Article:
**Catalogue**

Asymptotic analysis of common functions in experimental research

**I. Experimental studies (Experimental studies)**

**1. Run-time measurement**

- Clock time Time.time ()
- CPU Time Time.clock ()
- Base Time Timeit.timeit ()

When executing the algorithm, we can study the run time by changing the size of the input size and the time it takes to record.

Use the time function in Python to record the runtime of the algorithm:

From time import timestart_time=time () run Algorithmend_time=time () Elapsed=end_time-start_time #运行时间

Because many processes use the computer's CPU, the run time will also depend on other processes running on the computer when testing. So a more fair

The metric for calculating CPU cycles is to use the Time.clock () function. But even with this method, the same algorithm is executed on the same computer,

The test results may also vary, depending on the computer's system, so a better approach in Python is to use the Timeit module.

**2. Challenges/difficulties in experimental research**

- The running time of the two algorithms in the experiment is difficult to compare directly unless the experiment is performed in the same hardware and software environment.
- Only limited input size can be achieved in the experiment, so some important inputs may be omitted.
- An algorithm must be fully executed in order to study its experimental run time (the most serious disadvantage of the experimental study)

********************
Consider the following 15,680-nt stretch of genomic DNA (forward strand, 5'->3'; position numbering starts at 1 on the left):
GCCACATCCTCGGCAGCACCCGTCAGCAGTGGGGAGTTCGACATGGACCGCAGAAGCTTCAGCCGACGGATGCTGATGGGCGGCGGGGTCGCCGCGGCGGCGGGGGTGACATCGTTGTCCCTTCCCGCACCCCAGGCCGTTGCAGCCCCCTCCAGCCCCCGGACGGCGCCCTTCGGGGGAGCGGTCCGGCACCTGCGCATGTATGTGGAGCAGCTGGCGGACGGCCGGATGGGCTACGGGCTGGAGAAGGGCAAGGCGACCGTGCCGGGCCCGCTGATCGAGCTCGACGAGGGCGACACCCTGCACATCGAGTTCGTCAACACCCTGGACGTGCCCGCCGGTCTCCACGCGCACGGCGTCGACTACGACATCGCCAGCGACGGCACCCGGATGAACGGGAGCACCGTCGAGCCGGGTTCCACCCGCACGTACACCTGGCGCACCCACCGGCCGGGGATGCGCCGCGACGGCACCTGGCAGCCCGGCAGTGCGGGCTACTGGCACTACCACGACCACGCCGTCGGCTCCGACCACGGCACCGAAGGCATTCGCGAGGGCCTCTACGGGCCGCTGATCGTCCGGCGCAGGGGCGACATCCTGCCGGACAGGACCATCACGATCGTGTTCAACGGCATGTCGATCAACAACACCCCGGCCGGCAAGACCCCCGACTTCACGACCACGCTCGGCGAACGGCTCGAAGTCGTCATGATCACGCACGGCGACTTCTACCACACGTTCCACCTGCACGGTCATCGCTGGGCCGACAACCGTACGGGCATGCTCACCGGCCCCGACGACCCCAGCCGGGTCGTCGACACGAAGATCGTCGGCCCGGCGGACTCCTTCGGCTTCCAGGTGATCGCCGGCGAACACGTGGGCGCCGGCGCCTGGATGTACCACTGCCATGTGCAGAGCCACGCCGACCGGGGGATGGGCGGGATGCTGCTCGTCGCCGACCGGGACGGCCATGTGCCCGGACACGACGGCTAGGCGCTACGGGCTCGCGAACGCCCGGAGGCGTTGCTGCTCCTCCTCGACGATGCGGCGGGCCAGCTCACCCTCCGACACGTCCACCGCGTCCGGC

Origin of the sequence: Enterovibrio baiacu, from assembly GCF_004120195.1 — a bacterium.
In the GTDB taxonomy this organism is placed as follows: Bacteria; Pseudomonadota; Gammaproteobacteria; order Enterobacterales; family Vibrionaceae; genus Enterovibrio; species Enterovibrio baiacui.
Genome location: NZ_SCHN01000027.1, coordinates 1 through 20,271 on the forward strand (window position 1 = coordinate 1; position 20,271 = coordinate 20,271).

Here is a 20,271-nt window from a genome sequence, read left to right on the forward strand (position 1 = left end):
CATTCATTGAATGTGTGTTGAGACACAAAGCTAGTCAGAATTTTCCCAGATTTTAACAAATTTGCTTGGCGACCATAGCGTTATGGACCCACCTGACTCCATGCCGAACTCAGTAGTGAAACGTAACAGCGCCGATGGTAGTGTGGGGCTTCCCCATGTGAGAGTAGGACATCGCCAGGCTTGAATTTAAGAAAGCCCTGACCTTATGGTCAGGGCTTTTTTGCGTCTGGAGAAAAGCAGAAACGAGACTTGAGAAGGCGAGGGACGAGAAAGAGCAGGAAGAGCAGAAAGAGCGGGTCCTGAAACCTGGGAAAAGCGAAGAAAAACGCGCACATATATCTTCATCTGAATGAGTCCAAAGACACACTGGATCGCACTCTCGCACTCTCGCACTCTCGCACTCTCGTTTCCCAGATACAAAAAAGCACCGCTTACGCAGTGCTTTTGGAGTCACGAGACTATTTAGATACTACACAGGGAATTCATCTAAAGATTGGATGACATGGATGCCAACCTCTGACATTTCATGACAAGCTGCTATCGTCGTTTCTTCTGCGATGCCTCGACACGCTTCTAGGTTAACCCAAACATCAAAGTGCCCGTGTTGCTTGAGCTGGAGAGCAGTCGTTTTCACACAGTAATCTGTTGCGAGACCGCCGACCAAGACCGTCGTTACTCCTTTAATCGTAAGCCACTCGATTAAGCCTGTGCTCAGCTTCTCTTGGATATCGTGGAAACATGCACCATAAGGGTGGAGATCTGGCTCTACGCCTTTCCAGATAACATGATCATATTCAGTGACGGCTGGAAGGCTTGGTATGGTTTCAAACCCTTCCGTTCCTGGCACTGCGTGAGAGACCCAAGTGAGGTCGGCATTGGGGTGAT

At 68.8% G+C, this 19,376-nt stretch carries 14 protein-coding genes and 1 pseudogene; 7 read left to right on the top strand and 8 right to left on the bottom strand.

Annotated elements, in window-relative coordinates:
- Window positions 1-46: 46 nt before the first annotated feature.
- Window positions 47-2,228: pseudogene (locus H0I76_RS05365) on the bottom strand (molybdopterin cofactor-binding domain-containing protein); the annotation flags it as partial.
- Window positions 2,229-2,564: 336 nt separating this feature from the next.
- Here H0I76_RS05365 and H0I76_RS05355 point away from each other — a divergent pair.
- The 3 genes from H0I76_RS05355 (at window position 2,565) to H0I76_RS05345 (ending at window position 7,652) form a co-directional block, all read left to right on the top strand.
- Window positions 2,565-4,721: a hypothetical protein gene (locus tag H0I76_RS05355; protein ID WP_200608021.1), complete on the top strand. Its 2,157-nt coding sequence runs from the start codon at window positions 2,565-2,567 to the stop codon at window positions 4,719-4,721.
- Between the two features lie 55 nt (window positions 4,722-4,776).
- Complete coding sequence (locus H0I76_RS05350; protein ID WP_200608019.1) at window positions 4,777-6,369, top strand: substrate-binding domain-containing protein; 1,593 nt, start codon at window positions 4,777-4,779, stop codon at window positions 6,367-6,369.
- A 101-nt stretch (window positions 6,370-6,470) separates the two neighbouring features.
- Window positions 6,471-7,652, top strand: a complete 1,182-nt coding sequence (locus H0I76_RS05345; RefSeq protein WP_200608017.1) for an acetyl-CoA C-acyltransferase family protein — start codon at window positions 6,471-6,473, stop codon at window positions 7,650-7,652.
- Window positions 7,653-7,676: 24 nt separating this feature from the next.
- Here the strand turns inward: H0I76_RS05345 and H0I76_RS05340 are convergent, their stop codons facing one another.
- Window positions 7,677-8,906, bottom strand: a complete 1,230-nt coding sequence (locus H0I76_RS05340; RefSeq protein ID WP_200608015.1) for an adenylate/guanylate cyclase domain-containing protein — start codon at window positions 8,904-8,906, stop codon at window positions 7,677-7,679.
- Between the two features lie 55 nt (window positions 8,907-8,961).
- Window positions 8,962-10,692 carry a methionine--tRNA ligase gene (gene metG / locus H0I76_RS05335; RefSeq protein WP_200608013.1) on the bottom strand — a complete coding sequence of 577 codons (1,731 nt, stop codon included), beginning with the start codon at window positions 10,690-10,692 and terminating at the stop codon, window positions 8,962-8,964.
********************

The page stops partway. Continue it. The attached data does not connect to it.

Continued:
**3. Beyond experimental Analysis**

To analyze the run time of an algorithm without performing an experiment, we direct a high-level description of an algorithm (which can be an actual code fragment or a

Language-independent pseudo-code (PSEUDO-CODE)) for analysis. We define a series of basic operations:

assigning an identifier to an object

determining the object associated with an identifier

Performing an arithmetic operation (for example, adding, numbers)

Comparing numbers

accessing a single element of a Python list by index

calling a function (excluding operations executed within the function)

returning from a function

Instead of determining the exact time of each basic operation, we simply record the number of executions per basic operation and use T to measure the algorithm's execution time.

**4. Worst case analysis and best case analysis**

Worst case analysis is much easier than average analysis, it only needs to identify the worst case input, which is easier for us.

**Two. Common functions**

**1.The Constant function-constant function**

F (N) =c

**2.The logarithm function-logarithmic function**

F (n) =logbn, n>1

Typically, the cardinality is ignored: logn=log2n

Nature: For any real a>0,b>1,c>0,d>1,

**3.The Linear function-linear function**

F (N) =n

**4.The N-log-n Function**

F (N) =nlogn

**5.The quadratic function-two-time function**

F (N) =n2

**6.The Cubic function and other polynomials-cubic functions and other polynomial**

Cubic function: F (n) =n3

Polynomial:

**7.The exponential function-exponential function**

F (N) =bn

**Three. Asymptotic analysis**

**1. Asymptotic notation**

01--Big O Mark

**definition** --o (g (n)) ={f (n): There are normal numbers C and n0, so that for all n≥n0, there is 0≤f (n) ≤c*g (n)}

**Understanding** --o (g (n)) is a set of functions, and F (n) is a function that satisfies a condition.

The large O notation gives an upper bound of a function within a constant factor.

02--Large Omega Mark

**definition** --ω (g (n)) ={f (n): There are normal numbers C and n0, so that for all n≥n0, there is 0≤c*g (n) ≤f (n)}